More than 400 volatile components have been identified in tomato fruit, of which only 10–16 are likely to be important contributors to tomato flavor/aroma based on odor threshold data. Tomato volatiles are grouped as lipid-derived, carotenoid-related, amino acid-related, lignin-related, or of uncertain origin. These flavor components are either present in intact fruit or formed after blending due to mixing of previously compartmentalized enzymes and substrates. Lipid-derived volatiles are the biggest group containing cis-3-hexenal and hexanal, which are quantitatively the major volatile compounds in tomato fruit. cis-3-Hexenal and -ionone have the highest odor thresholds among tomato volatile compounds so far identified. Most of these compounds increase during ripening (or the enzymes, substrates and conditions develop that result in increased levels after blending) and appear to be related to ethylene production. Biosynthetic pathways have been established or suggested for most of the important flavor components, of which lipid degradation is the best-understood. Linoleic and linolenic acids are oxidized to hydroperoxides by lipoxygenase, which are then cleaved to volatile C6 aldehydes (hexanal and cis-3-hexenal, respectively). There are two membrane-associated lipoxygenases (tomloxA and B), of which tomloxB appears to be fruit-specific and increases during ripening. Alcohol dehydrogenase (ADH) has been demonstrated to catalyze the interconversion of trans-hexene-2-al and -2-ol and of trans-hexene-2-al, hexanal and hexanol. The enzyme product of the Adh2 gene is induced by 3% O2, and is developmentally expressed in fruit aside from anoxic induction. Naturally occurring mutants and genetically engineered tomatoes with reduced ethylene production, color and/or retarded ripening patterns show changes in volatile concentrations.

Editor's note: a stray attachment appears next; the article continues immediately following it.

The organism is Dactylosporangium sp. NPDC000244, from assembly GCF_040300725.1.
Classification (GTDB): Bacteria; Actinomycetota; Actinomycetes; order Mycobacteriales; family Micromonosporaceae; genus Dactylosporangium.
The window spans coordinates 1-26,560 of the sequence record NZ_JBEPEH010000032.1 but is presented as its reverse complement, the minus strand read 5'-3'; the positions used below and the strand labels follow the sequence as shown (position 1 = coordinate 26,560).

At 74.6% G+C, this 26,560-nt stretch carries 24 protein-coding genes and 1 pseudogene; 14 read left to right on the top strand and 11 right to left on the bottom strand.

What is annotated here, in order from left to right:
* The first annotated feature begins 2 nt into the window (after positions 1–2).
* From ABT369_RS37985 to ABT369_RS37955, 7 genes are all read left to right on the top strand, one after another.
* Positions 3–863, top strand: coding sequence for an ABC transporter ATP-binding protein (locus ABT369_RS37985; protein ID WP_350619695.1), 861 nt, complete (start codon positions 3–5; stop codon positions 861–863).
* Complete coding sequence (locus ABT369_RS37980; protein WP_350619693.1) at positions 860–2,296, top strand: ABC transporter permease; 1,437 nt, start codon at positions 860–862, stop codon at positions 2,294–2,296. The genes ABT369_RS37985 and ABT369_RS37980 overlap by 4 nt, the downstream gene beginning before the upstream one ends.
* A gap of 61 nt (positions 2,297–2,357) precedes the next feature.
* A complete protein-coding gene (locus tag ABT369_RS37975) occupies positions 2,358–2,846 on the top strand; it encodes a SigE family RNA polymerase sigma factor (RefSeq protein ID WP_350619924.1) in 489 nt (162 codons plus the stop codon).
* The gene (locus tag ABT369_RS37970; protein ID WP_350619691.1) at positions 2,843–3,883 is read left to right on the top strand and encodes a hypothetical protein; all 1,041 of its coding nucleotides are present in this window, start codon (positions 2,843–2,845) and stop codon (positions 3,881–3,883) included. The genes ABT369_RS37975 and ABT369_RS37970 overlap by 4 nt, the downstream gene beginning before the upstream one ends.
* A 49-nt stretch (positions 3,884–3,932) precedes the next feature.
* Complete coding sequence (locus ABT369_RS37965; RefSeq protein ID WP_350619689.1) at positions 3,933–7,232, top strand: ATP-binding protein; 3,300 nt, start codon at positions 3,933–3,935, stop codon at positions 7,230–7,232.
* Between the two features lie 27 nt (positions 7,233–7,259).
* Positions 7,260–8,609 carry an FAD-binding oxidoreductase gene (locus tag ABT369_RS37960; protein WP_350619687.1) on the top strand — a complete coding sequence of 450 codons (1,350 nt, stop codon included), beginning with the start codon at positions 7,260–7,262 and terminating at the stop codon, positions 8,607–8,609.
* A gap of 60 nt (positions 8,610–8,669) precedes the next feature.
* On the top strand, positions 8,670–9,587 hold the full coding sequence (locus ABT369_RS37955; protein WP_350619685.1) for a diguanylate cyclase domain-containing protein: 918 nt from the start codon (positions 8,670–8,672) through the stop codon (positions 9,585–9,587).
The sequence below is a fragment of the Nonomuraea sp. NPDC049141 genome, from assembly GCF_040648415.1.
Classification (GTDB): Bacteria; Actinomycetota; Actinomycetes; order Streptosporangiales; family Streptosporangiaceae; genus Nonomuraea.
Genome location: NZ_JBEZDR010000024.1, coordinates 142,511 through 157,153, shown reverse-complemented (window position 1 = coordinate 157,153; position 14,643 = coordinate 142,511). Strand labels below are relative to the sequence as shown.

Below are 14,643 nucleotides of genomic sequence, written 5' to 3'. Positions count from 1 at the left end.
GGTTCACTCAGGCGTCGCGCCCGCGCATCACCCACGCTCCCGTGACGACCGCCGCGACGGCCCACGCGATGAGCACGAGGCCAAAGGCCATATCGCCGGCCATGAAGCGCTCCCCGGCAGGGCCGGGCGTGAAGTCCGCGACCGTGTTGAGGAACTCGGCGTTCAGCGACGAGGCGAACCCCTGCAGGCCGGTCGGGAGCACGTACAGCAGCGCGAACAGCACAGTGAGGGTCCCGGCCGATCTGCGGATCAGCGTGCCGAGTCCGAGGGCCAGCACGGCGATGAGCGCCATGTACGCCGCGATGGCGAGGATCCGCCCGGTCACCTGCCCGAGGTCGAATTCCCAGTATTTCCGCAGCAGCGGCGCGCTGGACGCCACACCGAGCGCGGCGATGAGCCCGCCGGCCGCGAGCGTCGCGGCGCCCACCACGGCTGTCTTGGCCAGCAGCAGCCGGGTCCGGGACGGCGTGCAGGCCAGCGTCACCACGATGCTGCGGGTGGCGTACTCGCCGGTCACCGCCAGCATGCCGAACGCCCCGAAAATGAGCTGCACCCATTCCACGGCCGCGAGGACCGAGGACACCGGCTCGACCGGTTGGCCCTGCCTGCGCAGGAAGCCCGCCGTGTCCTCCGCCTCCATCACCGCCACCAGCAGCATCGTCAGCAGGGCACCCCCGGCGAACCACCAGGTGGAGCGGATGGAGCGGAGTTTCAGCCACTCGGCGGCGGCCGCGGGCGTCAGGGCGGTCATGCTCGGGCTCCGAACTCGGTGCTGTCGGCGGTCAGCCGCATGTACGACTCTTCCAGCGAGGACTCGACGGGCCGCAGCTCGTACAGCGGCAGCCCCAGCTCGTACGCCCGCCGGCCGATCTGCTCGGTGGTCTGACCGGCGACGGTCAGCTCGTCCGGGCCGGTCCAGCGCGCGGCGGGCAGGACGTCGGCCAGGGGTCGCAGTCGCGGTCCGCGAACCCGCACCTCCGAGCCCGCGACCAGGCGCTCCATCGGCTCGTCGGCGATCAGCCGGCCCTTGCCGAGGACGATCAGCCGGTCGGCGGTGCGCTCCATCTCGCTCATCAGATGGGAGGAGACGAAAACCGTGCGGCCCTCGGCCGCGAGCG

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Philip G. Gibson, Gregory L. Reighard, Gary L. Powell, and Thomas C. Jenkins

Graft-transmissible agents found in `Ta Tao 5' peach have been associated with phenological changes, including delay in bloom, reduced shoot vigor, and early autumn defoliation. Peach Latent Mosaic Viroid (PLMVd) is present as a graft-transmissible agent in `Ta Tao 5'. In order to further characterize the changes occurring in trees exposed to PLMVd from `Ta Tao 5' grafts, total fatty acid content was measured for peach buds during chilling accumulation and release from dormancy in `Coronet' peach trees and `Coronet' trees treated with `Ta Tao 5' bud grafts. Palmitic (16:0), stearic (18:0), oleic (18:1), linoleic (18:2), and linolenic (18:3) acids were the major fatty acids in dormant and releasing peach buds of both the controls and treated trees. The degree of unsaturation increased immediately following completion of chilling requirement in both the untreated controls and in the treated trees. However, the desaturation of linoleic acid to linolenic acid was significantly inhibited in the trees treated with `Ta Tao 5' bud grafts, which was accompanied by a concomitant delay in the resumption of growth. The disparity between the control and treated trees in the trend toward increased fatty acid unsaturation continued through the resumption of growth. The changes in degree of fatty acid saturation correlated with a response to forcing conditions and the release from dormancy. The presence of PLMVd in `Coronet' peach trees affects membrane fatty acid saturation during chilling accumulation and dormancy release. These findings suggest that metabolic pathways involving fatty acid desaturation are linked to the phenotypic variation in trees exposed to PLMVd.